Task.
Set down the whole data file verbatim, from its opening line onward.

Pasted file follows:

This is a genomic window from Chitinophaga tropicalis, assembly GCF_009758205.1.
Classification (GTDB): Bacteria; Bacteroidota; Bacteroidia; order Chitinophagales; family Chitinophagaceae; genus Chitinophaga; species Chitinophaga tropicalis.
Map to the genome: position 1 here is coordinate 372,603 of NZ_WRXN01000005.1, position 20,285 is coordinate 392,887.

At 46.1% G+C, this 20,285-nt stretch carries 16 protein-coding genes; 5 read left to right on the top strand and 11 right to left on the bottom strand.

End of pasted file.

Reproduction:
This is a genomic window from Chitinophaga tropicalis, assembly GCF_009758205.1.
Classification (GTDB): Bacteria; Bacteroidota; Bacteroidia; order Chitinophagales; family Chitinophagaceae; genus Chitinophaga; species Chitinophaga tropicalis.
Map to the genome: position 1 here is coordinate 372,603 of NZ_WRXN01000005.1, position 20,285 is coordinate 392,887.

At 46.1% G+C, this 20,285-nt stretch carries 16 protein-coding genes; 5 read left to right on the top strand and 11 right to left on the bottom strand.